And what I also say about the people who are always like, “oh, whatever you don’t need to detox. Your liver does it all the time.” Those are the same people who think pooping once a week is normal. So I wouldn’t listen to them so much. Because really, so many times. I actually looked on your Instagram page and some of the questions. Oh my gosh, your fans ask really great questions. Super educated ladies in there; I love that. But there was somebody asking, some of these questions all I could think was, “My first question to you is how many times are you pooping?” Are you going to bathroom every day? Because if you're not going to the bathroom every day, let me explain what’s going to happen.

Your liver, even if your liver is detoxing every day and doing what it’s supposed to, and you're showing it some love. Your liver is going to package up that estrogen. It’s going to say, “Time to get that estrogen out!” But if it hangs out in your bowels, your bacteria in your bowels get to play with that, and they’re like, “Hey estrogen! Let’s reactivate you. Let’s get you back into circulation.” Now, your liver is like, “Whoa, wait a minute, I just detoxed that!” Your ovaries have responded to making more estrogen, now you’ve got more estrogen than you can handle. Now you're inflamed. Maybe you're not sleep as well. We know there’s a great study that came out in May 2017. If your circadian rhythm is off, your liver is not working right.

I love this, because for the last 5 years I’ve noticed. I’ve put every patient on this circadian cycling program, where I’m like, you have to cycle your dark/light cycles. You have to get that going. Super simple to do. But I’ve noticed if they don’t do that, it’s so hard to get their hormones in balance. Then this research study comes out and says, ‘Hey, your liver doesn’t work right if you're not getting exposed to dark at the right times, and light at the right times.” Well, ok. So now forget all the food and everything else. Now if that lifestyle piece isn’t in place, now your liver isn’t detoxing things. Now your estrogen is not getting out. Now you’ve got insulin dysregulation, and now you’ve got sugar issues. I mean, that’s the at the crux of PCOS there.

So it’s really important to understand. Even though people will say, “Oh your liver is detoxing all the time.” There’s a detox system we’re looking at. It’s not all just about your liver. The whole system has to be in place. Which I’m sure you’re very familiar with everything I just said.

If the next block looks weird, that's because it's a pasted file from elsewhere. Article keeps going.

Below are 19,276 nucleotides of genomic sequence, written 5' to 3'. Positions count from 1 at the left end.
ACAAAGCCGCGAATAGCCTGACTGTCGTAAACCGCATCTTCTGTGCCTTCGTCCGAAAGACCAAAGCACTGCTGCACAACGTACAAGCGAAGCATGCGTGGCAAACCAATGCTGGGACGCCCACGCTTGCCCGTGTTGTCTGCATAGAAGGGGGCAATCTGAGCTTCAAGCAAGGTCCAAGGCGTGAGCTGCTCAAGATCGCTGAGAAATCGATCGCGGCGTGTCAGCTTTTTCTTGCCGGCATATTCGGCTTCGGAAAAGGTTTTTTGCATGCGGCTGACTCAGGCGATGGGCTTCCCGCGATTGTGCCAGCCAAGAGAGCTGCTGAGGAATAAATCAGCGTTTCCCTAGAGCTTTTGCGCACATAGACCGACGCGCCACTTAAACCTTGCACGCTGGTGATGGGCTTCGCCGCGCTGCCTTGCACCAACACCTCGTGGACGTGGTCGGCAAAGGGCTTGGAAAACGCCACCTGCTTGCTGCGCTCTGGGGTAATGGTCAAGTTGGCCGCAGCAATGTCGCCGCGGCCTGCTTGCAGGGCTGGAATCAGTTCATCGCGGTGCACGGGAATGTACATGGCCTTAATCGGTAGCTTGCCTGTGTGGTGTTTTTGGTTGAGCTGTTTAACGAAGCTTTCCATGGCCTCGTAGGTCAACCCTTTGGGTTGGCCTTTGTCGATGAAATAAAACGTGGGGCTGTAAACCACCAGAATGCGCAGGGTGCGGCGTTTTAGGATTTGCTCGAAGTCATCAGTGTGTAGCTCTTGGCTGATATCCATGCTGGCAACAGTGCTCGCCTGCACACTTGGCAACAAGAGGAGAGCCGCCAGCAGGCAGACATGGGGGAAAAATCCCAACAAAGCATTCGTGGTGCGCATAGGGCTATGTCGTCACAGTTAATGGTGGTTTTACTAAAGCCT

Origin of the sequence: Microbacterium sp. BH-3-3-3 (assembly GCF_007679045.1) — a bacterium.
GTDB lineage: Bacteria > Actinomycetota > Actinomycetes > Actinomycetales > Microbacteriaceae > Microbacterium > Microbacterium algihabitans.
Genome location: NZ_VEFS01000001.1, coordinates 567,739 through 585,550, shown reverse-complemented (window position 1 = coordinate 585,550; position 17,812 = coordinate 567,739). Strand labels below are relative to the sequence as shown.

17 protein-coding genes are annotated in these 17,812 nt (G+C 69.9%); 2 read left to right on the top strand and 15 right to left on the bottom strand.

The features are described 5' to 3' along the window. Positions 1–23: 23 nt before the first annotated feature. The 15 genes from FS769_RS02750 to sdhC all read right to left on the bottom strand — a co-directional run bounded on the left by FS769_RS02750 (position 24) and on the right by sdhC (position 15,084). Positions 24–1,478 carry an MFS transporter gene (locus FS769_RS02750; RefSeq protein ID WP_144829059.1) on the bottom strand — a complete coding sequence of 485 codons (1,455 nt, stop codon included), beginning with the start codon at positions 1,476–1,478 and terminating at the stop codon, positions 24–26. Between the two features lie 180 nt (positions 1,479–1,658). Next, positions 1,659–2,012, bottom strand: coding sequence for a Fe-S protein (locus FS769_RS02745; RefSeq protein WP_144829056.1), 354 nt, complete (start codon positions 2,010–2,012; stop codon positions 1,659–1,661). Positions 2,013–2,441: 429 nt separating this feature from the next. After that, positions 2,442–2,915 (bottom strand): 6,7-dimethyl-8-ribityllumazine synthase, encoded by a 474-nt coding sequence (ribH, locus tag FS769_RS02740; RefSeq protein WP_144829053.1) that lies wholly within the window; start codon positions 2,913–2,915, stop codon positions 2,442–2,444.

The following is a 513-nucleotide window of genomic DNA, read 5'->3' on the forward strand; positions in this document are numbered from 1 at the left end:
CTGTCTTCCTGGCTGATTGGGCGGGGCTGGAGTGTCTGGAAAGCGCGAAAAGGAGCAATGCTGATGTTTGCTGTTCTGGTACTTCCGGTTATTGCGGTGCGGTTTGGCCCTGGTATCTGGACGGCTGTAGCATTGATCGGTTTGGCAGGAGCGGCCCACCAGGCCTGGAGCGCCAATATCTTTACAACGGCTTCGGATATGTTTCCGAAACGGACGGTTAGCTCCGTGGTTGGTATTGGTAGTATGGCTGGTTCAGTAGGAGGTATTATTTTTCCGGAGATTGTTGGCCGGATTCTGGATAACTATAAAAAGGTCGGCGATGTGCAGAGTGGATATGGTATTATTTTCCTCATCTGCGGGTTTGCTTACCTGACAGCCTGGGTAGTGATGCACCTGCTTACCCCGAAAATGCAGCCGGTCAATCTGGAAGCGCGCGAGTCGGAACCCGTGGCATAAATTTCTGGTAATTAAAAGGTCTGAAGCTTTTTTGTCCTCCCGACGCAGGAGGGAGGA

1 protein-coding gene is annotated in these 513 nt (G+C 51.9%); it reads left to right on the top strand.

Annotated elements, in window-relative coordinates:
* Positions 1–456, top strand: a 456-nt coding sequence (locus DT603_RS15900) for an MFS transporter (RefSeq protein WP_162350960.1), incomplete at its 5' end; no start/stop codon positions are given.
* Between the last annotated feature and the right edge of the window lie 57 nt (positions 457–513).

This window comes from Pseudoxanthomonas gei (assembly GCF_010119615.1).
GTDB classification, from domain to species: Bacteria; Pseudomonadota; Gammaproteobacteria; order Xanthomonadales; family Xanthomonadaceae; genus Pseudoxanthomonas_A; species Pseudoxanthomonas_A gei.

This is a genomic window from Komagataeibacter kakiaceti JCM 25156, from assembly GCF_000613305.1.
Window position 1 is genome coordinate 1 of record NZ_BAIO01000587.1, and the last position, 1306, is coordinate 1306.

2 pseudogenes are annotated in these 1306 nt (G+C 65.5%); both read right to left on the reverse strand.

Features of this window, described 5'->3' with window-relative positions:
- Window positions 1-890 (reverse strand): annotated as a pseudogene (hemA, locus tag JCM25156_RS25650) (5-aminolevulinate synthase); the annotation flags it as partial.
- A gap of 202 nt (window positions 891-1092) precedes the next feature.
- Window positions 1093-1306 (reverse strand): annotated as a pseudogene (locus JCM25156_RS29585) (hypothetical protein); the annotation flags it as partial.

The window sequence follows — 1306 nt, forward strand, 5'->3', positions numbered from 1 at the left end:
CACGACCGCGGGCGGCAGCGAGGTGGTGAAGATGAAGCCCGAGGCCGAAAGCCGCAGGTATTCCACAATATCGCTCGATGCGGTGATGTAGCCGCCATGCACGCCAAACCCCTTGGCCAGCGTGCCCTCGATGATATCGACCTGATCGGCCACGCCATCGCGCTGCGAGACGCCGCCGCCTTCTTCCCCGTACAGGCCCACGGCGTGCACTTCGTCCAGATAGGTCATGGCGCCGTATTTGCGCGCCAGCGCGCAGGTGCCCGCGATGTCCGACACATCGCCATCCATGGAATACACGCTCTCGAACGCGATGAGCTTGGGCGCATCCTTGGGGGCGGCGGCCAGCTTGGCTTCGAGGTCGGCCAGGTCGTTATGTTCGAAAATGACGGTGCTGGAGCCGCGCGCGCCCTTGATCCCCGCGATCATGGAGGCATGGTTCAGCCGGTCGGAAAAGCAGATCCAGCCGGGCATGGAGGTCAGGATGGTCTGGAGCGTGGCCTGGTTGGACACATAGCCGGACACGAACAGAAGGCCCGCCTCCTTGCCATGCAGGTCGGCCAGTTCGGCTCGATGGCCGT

Diane Sanfilippo: Yeah. And I think it’s such a great point about sleep and the light exposure and it goes back to what you said about overcommitting to activities or whatever it is. I think to your point about more women choosing not to have kids. I think I’m such a no person. I say no to so many things, and I literally only schedule one thing a day like an activity of something. Obviously, if I have calls, I schedule more calls. But committing to doing something. I remember for years having commitments scheduled back to back that were just draining and so exhausting. And there was a point in time where I literally just shifted all of that, and said, “I actually can only do one thing a day.” Besides whatever the normal work or whatever it’s going to be. I remember it would be, I could either run errands after work or I could go to the gym or I could do whatever. I can only say yes to one thing.

I really think that each woman that makes the decision to shift away from keeping up with the Jones’ and overcommitting yourself and your family, whatever, your financial commitments and burdens. I think if you can learn how to say no to more things and realize that there’s so much more joy and less stress in your life by doing that, and you’ll get to enjoy more quality time with your family, your kids, yourself, when you do that. It takes a lot of strength, and not everyone feels ready and confident to make that decision. But I think that would lead to a lot of health changing benefits that we can’t ever know or see until we do it.

Jolene Brighten: Yeah.

Diane Sanfilippo: That’s the women we both see. Whether it’s in my coaching groups, or it’s anywhere. I’m like, “I don’t know why you're doing all of those things.”

Jolene Brighten: Because you're told you have to, as a woman. There’s this expectation. But to your point, everything you're saying is like the non-negotiables. And that’s part of my treatment plans from day one with my patients. I’m like; we’ve got to start identifying the non-negotiables. A lot of people that know me know my story. I developed autoimmune disease as a result of giving birth to my child. And for me, for two years a non-negotiable was I did not get out of bed before 7 a.m. and I realized that if I stayed in bed. Even if I woke up, but if I just lied there until 7 a.m., I had energy to go all day. But if I got out of bed before that time for whatever reason, I would be crashing at 2, 3 p.m. and have to have a 2-hour nap. And there were people who said to me, so many times. “Oh, that must be nice. It must be night that you can sleep in until then.” I even had, that I would talk about this with friends. And they’d be like, “That’s a nice luxury.” I’m like, “No, it’s a non-negotiable.” This is what I need to do to heal my body, and I figured this out. This is what my body asked for. I will respect that. If all I have to do is stay in bed until 7 to have energy all day, that’s just silly for me not to do that.